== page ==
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Which tree species can grow where? Find out with WSL's new online maps

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Where do ecologically valuable or rare tree species, such as oaks or yews, grow? Where do bilberries (which are good capercaillie habitats) flourish? The Swiss Federal Institute for Forest, Snow and Landscape Research (WSL) has developed the first high-resolution online maps that can provide detailed answers to such questions for 56 woody species found in Swiss forests.

 

The maps are based on data from the WSL National Forest Inventory NFI, which records all trees and shrubs on the 6,500 NFI sample plots. However, these sample plots alone cannot reveal definitive information on the occurrence of specific trees and shrubs for all Swiss forests. To fill in the gaps, the researchers used a statistical calculation model to link the NFI data with climate, soil property and topographic maps covering all of Switzerland, making it possible to calculate the forest sites suitable for each woody species and showing the likelihood of occurrence on a map with a resolution of 25 x 25 metres.

The researchers have tested the model extensively by comparing it with observations. With a total of 56 of the 150 species recorded by the NFI, the predictions were good enough to produce maps, which are now available on a freely accessible WebGIS portal. To avoid any misunderstanding: "The map shows the potential, rather than the actual, occurrence of a species," explains project manager Andri Baltensweiler from the WSL GIS research group.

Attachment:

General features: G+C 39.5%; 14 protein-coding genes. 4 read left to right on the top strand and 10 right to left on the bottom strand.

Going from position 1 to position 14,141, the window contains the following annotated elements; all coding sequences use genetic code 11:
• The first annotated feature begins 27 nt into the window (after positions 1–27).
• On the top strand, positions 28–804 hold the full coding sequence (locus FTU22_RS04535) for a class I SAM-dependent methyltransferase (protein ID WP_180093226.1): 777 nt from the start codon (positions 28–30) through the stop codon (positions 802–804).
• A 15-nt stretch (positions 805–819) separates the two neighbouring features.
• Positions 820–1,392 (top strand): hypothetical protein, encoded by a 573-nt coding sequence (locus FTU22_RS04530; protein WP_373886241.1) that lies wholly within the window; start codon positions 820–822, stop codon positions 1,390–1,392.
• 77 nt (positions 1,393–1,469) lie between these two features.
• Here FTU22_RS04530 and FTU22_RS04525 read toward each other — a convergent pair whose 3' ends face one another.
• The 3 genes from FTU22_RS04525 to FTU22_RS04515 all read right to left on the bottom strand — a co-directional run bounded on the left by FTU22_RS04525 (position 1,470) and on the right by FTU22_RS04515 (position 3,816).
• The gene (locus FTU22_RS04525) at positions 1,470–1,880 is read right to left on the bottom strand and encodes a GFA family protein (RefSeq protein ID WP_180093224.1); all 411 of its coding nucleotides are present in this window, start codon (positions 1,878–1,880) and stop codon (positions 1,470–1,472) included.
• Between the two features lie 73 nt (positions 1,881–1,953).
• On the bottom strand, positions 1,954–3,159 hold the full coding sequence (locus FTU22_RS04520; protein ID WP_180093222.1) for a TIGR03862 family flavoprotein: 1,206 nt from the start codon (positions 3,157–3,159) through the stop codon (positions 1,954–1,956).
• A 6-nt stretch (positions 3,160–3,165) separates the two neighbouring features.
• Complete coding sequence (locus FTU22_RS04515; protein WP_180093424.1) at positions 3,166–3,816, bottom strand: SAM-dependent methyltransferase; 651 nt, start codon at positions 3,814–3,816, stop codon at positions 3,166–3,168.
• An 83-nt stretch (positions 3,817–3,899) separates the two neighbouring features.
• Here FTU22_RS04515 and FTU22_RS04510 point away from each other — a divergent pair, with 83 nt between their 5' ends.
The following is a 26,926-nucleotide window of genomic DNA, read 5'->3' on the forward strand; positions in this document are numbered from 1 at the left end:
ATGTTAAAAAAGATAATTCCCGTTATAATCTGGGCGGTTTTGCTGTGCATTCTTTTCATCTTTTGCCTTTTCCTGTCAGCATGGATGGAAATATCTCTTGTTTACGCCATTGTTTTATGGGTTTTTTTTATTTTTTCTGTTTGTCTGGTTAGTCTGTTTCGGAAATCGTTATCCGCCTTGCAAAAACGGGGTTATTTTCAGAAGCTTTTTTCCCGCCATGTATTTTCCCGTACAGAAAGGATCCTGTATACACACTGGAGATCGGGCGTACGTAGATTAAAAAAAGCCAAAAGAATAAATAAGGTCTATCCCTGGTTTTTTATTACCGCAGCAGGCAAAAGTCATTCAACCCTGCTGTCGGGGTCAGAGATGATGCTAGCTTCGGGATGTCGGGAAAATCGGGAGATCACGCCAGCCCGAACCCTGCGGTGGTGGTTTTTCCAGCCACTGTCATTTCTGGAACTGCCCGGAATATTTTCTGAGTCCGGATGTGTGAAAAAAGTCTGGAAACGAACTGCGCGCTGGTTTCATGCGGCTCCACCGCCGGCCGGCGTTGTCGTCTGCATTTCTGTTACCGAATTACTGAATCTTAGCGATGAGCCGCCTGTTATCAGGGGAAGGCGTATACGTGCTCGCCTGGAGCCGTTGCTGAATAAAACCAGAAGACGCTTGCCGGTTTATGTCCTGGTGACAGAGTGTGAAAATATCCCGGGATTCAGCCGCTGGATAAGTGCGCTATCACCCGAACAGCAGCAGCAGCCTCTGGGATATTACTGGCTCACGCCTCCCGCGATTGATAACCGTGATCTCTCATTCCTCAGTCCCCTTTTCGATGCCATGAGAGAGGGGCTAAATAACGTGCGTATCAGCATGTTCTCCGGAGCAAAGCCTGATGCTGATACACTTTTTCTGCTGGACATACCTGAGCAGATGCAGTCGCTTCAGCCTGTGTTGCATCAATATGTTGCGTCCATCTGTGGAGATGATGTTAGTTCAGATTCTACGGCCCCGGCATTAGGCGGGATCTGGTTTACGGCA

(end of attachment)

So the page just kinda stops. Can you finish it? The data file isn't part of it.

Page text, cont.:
Habitats for bees and capercaillies

"The Switzerland-wide distribution map has been warmly welcomed by nature conservation experts, foresters and ecologists alike," says Baltensweiler. "Until now, information on the potential occurrence of tree species was only available for a handful of cantons, with each canton recording data differently." Researchers and nature conservationists have already made use of the maps: 

  • A research team from ETH Zurich used them to investigate suitable nesting sites for the pinewood mason bee (Osmia uncinata), which lives exclusively in the bark of old Scots pines. The distribution of these trees is therefore vital to the conservation of this bee species.
  • WSL researchers used the beech distribution map combined with satellite data to record the damage to these trees caused by the 2018 drought.
  • The leaders of the 'Ökologische Infrastruktur Mittelland (ÖIM)' project (Ecological Infrastructure of the Swiss Plateau), which aims to link natural and near-natural areas, used the maps to identify ecologically important forest areas.

 

Further possible uses include the following:

  • The distribution of bilberry bushes can indicate potential capercaillie habitats that need to be protected. A WSL project has shown that in the Jura and Alpine foothills, this rare bird is most likely to be found in the vicinity of bilberries.
  • The distribution of birch trees, for example, may be important for people with allergies, while for foresters it may be useful to find out the occurrence of species that should be particularly promoted. 

 

Thanks to light detection and ranging (LiDAR), the model can now also fully incorporate the forest structure. Using laser light, this technology can display the forest structure in 3D. "You now know whether the forest in each cell is high or low, dense or sparse," explains Baltensweiler. "This is especially helpful for making predictions about the distribution of light-loving trees or shrubs."

 

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